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Robert Huebert is an associate professor in the department of political science at the University of Calgary.

While focus on the escalating tension between the West and Russia is currently centred around Ukraine, there is another emerging battleground that deserves our attention: Northern Europe and the Arctic. The Russian modernization and redeployment of strategic military forces in the region, including its development of nuclear-armed submarines and hypersonic missile systems, has been inducing a reaction from the U.S. and most of its northern allies.

Earlier this month, for example, Finland announced that it will buy 64 F-35 fighter jets from U.S. defence contractor Lockheed Martin. In the next few years, Norway, Denmark and the United Kingdom will have accumulated 52, 27 and 135 F-35s respectively. For such northern countries, the advanced stealth and interconnectivity of the F-35 provides a greater reaction speed to Russian weapon delivery systems, which are themselves becoming much faster.

In the case of Norway, it recently concluded an agreement with the U.S. to allow them to deploy American bombers, such as the B-1, from Norwegian bases. Norway will also be allowing American nuclear-powered submarines to operate from its northern bases. Meanwhile, Danish media reports that the U.S. is working with Greenland to expand the airport facilities at the American base at Thule Greenland to allow the Americans to operate a much larger air component of fighters and bombers. And let’s not forget that in 2016, the Americans rescinded the 2006 decision not to deploy fighters to Iceland.

Altogether, it is clear that our Northern European allies and partners see a real and rising threat in Russia, and are responding regardless of how expensive such decisions may be, economically and politically.

So where is Canada amid this dangerous Arctic security environment? To honour its relationship with the U.S. and defend the North American homeland out of its own self-interest, Canada should also be taking as much – if not more – action as Northern European countries. But Canada is a laggard on the issue.

In 2017, the federal government under Prime Minister Justin Trudeau released a defence policy, titled Strong, Secure, Engaged, that articulated a “fully funded plan” and recognized the new geopolitical importance of the Arctic. The policy suggests that some actions might take the government longer than a term to fulfill.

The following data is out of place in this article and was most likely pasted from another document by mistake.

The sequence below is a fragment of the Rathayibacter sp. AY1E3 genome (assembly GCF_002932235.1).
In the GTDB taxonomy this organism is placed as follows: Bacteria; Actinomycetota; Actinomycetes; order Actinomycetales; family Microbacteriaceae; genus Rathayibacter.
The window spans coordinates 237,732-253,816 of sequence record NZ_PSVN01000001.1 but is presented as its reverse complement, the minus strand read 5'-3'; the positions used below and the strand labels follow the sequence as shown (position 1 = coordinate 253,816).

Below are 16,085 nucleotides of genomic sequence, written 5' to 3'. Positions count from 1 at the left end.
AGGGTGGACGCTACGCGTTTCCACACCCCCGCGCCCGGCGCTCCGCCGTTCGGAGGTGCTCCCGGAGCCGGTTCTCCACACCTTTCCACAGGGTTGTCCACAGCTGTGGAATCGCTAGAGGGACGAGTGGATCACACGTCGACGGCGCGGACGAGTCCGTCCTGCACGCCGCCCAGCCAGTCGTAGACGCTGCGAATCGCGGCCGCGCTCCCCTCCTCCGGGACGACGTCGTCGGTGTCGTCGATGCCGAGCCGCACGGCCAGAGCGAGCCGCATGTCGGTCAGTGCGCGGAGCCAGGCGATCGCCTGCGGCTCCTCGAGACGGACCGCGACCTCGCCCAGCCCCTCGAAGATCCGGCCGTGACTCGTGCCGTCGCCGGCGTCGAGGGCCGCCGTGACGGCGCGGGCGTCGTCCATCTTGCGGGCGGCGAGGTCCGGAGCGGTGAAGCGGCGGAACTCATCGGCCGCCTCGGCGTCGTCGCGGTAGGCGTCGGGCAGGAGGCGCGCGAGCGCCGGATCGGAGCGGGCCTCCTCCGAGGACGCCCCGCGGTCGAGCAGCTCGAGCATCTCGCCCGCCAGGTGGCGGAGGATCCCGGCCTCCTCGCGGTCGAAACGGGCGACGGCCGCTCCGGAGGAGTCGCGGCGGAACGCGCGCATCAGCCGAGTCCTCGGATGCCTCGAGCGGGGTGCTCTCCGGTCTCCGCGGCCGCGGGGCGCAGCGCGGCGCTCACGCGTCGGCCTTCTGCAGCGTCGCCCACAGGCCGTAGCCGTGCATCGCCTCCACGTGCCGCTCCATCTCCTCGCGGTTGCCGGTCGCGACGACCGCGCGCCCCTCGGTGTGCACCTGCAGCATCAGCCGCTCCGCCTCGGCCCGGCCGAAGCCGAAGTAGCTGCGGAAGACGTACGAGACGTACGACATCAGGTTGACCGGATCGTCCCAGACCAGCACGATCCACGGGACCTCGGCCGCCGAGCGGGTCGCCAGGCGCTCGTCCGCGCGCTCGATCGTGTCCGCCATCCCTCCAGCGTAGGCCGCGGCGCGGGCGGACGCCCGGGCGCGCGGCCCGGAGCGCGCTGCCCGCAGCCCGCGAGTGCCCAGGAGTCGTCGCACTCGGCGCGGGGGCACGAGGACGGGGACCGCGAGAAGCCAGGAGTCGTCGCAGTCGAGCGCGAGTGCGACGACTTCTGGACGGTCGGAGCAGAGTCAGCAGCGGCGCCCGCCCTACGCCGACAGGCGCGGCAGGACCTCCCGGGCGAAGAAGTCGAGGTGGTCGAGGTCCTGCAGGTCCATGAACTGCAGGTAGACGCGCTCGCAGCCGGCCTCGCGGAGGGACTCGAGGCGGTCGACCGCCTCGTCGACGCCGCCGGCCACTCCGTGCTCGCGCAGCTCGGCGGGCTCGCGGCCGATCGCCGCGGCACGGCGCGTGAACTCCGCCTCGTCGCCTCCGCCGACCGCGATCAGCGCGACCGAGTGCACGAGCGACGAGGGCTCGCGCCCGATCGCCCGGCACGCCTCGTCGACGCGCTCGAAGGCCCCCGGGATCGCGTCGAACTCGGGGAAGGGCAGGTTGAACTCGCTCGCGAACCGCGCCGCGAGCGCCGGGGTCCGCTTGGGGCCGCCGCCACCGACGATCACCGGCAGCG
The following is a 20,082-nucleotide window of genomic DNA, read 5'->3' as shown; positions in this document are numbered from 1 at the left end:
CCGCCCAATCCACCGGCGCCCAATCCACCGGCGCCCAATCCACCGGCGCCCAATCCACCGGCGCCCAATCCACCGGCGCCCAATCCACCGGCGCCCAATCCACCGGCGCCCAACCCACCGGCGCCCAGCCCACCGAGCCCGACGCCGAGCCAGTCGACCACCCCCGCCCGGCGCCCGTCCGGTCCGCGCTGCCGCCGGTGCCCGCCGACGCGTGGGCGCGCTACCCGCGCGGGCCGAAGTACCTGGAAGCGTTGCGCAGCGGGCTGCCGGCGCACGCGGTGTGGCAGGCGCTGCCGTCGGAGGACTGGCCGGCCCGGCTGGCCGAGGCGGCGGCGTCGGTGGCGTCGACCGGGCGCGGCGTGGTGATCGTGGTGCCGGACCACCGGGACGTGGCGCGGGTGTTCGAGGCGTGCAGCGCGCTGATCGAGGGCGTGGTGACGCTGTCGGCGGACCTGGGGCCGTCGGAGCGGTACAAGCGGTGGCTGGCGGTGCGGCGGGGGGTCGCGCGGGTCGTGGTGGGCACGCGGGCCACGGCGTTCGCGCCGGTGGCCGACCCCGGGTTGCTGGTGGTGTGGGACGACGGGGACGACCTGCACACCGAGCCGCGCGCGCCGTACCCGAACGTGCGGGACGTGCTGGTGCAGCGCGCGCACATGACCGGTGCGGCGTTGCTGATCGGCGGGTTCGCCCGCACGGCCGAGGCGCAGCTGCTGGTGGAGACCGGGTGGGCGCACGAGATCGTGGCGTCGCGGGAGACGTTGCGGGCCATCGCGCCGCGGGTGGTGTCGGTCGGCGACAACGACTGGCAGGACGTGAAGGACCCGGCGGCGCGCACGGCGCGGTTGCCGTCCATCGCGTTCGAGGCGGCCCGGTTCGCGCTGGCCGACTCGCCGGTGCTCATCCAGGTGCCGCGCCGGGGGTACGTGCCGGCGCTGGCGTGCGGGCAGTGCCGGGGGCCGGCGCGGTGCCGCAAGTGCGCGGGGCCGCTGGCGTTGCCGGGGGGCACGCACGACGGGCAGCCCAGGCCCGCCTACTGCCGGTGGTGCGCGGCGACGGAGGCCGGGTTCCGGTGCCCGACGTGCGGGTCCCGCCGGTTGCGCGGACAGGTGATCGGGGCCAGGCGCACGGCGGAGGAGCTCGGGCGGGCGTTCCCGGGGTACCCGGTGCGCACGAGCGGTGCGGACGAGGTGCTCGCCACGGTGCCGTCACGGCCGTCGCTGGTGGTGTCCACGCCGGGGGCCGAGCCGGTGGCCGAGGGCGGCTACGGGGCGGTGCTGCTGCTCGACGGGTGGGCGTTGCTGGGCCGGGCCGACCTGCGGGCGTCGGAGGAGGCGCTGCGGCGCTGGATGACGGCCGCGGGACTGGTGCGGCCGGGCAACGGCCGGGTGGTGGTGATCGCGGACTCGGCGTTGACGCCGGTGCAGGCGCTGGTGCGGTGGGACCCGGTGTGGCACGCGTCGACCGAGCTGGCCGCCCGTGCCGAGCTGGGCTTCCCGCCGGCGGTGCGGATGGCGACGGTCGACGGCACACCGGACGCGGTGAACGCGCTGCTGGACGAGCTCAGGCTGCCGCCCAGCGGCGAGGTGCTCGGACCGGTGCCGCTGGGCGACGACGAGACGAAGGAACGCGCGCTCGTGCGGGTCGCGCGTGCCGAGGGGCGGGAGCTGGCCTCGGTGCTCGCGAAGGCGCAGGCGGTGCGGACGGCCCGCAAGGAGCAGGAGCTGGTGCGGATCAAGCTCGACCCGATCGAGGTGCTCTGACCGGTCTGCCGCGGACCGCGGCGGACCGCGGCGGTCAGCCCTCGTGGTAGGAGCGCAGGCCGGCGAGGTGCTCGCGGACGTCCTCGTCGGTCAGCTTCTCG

But it is now Mr. Trudeau’s third term and Canada is still lacking on the development of our Arctic security capabilities relative to our Northern European allies. While they have embraced the F-35, we have still not decided on the replacement for the CF-18 fighter jet, which is 40 years old. We have also delayed on the modernization of NORAD, which is needed to develop the surveillance systems that can detect Russian nuclear and non-nuclear weapon delivery systems.

The government, to its credit, has continued the construction of the Arctic Offshore Patrol vessels and even announced that two more will be built for the Canadian Coast Guard. It has also worked to improve Canada’s search-and-rescue capabilities in the Arctic and on other domestically focused security issues. But on the critically important issue of protecting our Northern region in this context of growing militarization, which requires the purchase of F-35s and NORAD modernization, Canada has done nothing but make promises.

Our ongoing refusal to make the tough but necessary decisions to join our allied efforts in the North will send the wrong message to both the Russians and the Americans. If we are the only country not to have taken serious steps to modernize our defensive capabilities, we will be showing ourselves to be the weak link in the alliance, and we can expect adversaries to take advantage. The U.S., meanwhile, may come to lose trust in its defence partnership with a country that leaves it vulnerable – an outcome which Canada has committed to avoid since the end of the Second World War.

To prevent that possibility, Canada must now act to join its allies and play its role in defending the North.

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